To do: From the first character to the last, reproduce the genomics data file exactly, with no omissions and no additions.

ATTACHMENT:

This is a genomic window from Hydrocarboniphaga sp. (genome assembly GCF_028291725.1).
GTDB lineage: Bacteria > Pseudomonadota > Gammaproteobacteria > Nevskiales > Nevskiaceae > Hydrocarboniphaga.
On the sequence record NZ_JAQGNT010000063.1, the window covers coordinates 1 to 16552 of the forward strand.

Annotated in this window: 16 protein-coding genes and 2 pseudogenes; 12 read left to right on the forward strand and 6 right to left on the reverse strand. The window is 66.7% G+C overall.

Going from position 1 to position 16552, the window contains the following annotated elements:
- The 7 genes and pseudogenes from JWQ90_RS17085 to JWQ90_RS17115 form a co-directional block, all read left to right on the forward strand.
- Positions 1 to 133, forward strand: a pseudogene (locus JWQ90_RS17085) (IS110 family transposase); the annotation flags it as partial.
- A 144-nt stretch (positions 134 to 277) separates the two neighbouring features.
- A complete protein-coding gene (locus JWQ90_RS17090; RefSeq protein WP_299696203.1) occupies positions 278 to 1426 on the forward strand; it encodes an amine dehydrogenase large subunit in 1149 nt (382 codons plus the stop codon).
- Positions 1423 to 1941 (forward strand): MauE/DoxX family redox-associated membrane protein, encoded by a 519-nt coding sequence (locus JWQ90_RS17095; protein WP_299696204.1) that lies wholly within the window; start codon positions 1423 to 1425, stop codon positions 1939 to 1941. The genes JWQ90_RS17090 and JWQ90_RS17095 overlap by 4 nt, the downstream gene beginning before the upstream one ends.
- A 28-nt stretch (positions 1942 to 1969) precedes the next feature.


This is a genomic window from Hydrocarboniphaga sp. (genome assembly GCF_028291725.1).
GTDB lineage: Bacteria > Pseudomonadota > Gammaproteobacteria > Nevskiales > Nevskiaceae > Hydrocarboniphaga.
On the sequence record NZ_JAQGNT010000063.1, the window covers coordinates 1 to 16552 of the forward strand.

Annotated in this window: 16 protein-coding genes and 2 pseudogenes; 12 read left to right on the forward strand and 6 right to left on the reverse strand. The window is 66.7% G+C overall.

Going from position 1 to position 16552, the window contains the following annotated elements:
- The 7 genes and pseudogenes from JWQ90_RS17085 to JWQ90_RS17115 form a co-directional block, all read left to right on the forward strand.
- Positions 1 to 133, forward strand: a pseudogene (locus JWQ90_RS17085) (IS110 family transposase); the annotation flags it as partial.
- A 144-nt stretch (positions 134 to 277) separates the two neighbouring features.
- A complete protein-coding gene (locus JWQ90_RS17090; RefSeq protein WP_299696203.1) occupies positions 278 to 1426 on the forward strand; it encodes an amine dehydrogenase large subunit in 1149 nt (382 codons plus the stop codon).
- Positions 1423 to 1941 (forward strand): MauE/DoxX family redox-associated membrane protein, encoded by a 519-nt coding sequence (locus JWQ90_RS17095; protein WP_299696204.1) that lies wholly within the window; start codon positions 1423 to 1425, stop codon positions 1939 to 1941. The genes JWQ90_RS17090 and JWQ90_RS17095 overlap by 4 nt, the downstream gene beginning before the upstream one ends.
- A 28-nt stretch (positions 1942 to 1969) precedes the next feature.